New Taxpayer-Funded Electioneering Restrictions Anger Local Government Tax Hikers

But 1st Amendment gives rights to people, not governments

The superintendent of the Lansing public school district really doesn’t like a new law that prohibits public schools and municipalities from sending out taxpayer-funded messages referencing local tax hike ballot proposals during the 60 days before the election. According to the Lansing State Journal, the school official said the law is “un-American” and “violates the principles of a functioning democracy.”

Superintendent Yvonne Caamal Canul made the comments Jan. 5 at a news conference about the proposal, which was part of Senate Bill 571, now Public Act 269 of 2015 after being signed into law by Gov. Rick Snyder on Jan. 6.

The comment raises questions about the mindset of public officials who think it’s acceptable to use taxpayer dollars to promote their agendas, including tax hikes, while those who oppose them must spend their own money or seek voluntary contributions from others.

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“What this bill essentially does is shackle our public hands while allowing private entities to engage in any misinformation campaign all the way to the election date,” Canul said. “It's inequitable, and quite frankly, it’s un-American.”

Canul and other local government officials who are expressing similar views don't seem to realize that nothing prohibits proponents of a ballot measure from also seeking private contributions to pay for their electioneering, subject to the same disclosure requirements and contribution caps that apply to other private citizens.

Amanda Fisher, assistant director of the National Federation of Independent Business, said there are many public school advocacy associations that have resources to help school districts in these pursuits.

“They are more than welcome to raise money to promote their point of view,” Fisher said. “I don’t know if they realize that. They should be able to promote that, but not with taxpayer dollars.”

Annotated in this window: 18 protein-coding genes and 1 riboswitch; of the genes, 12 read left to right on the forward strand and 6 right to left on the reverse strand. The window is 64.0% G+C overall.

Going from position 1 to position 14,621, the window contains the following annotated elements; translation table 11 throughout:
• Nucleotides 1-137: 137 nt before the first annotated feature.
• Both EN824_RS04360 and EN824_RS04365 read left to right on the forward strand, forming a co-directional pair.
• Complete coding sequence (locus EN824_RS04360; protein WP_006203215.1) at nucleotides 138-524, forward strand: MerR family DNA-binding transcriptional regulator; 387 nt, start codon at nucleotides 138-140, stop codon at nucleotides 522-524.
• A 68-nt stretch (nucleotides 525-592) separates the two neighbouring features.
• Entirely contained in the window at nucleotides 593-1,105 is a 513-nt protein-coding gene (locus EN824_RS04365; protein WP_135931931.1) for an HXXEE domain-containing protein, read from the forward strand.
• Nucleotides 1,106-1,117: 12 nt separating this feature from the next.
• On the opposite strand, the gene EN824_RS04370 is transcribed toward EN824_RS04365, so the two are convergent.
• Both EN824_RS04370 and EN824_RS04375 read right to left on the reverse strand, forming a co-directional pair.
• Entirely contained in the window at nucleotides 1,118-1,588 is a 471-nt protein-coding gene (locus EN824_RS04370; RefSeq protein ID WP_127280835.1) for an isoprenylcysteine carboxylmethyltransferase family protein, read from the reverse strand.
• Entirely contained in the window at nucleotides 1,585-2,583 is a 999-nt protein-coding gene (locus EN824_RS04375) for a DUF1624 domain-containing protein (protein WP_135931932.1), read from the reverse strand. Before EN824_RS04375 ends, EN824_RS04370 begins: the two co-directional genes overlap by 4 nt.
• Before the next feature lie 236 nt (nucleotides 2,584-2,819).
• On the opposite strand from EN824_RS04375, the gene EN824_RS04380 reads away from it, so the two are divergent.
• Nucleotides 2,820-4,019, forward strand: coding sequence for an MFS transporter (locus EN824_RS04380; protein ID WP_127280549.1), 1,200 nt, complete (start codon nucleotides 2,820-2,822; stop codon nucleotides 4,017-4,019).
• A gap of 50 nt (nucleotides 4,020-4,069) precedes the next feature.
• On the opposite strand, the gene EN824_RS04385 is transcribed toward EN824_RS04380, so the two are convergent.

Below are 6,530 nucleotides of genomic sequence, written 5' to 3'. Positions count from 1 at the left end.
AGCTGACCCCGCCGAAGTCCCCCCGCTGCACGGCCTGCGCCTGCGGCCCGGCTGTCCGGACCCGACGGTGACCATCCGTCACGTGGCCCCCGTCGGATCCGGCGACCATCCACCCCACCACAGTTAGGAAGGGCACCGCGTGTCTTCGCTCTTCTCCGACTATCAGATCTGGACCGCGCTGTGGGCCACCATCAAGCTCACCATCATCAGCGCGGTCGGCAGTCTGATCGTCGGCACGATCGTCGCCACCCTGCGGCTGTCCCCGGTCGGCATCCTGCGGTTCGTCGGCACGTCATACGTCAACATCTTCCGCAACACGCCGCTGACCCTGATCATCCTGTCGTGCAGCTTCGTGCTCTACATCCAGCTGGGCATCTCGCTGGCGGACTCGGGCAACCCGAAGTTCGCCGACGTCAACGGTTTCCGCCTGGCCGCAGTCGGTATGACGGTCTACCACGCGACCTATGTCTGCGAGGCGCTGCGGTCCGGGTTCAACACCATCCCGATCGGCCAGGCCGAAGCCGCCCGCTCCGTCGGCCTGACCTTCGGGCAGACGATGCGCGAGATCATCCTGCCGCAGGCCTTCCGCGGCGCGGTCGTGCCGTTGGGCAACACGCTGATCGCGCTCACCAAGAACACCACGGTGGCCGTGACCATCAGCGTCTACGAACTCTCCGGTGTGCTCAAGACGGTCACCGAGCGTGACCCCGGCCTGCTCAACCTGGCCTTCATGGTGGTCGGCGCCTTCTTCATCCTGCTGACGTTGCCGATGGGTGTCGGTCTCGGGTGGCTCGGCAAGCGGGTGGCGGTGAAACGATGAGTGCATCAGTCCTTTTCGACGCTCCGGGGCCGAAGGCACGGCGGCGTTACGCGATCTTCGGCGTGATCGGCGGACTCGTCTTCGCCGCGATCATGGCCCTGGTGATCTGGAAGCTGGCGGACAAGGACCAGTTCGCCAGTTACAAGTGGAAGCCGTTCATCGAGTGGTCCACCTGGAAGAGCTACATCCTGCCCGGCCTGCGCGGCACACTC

The Lansing School District has a history of electioneering for its tax hike proposals.

In 2009, the district mailed fliers to voters about a millage it wanted with the following message: “Lansing schools have a plan for rainy days. And it’s a pretty cut and dry decision.” Then the flier read: “Please vote on November 2 on the Building and Site Sinking Fund. PRESERVE OUR HERITAGE. FUND OUR FUTURE.”

A district spokesman said at that time the phrase “FUND OUR FUTURE” was just “a slogan.”

The mailing also stated, “This fund would provide much needed funding that would be dedicated to renovating and repairing Lansing school buildings, contributing to a more nurturing learning environment for kids.”

The pamphlet did not disclose how much the tax increase would cost property owners, and was typical of the type of taxpayer-funded communications that municipalities and schools send out to promote their tax hike measures.

The Lansing district is doing it this year, even as allies claim there is no problem and the new law is not needed. The district has placed a $120 million debt and tax proposal on the May 3, 2016, ballot that it calls “The Lansing Pathway Promise.” On its website, the district makes claims like this: “The Lansing Pathway Promise will prepare every Lansing student to become career and college ready in order to be successful and responsible citizens of the 21st Century.”

Fisher said there is a difference between facts and rhetoric.

"They put in all this spin coming from their viewpoint and it’s not a cold-hard fact," Fisher said. "There are facts and then there are wishes and spin. It really is a spin issue."

Lansing School District Spokesman Bob Kolt didn’t respond to an email seeking comment.

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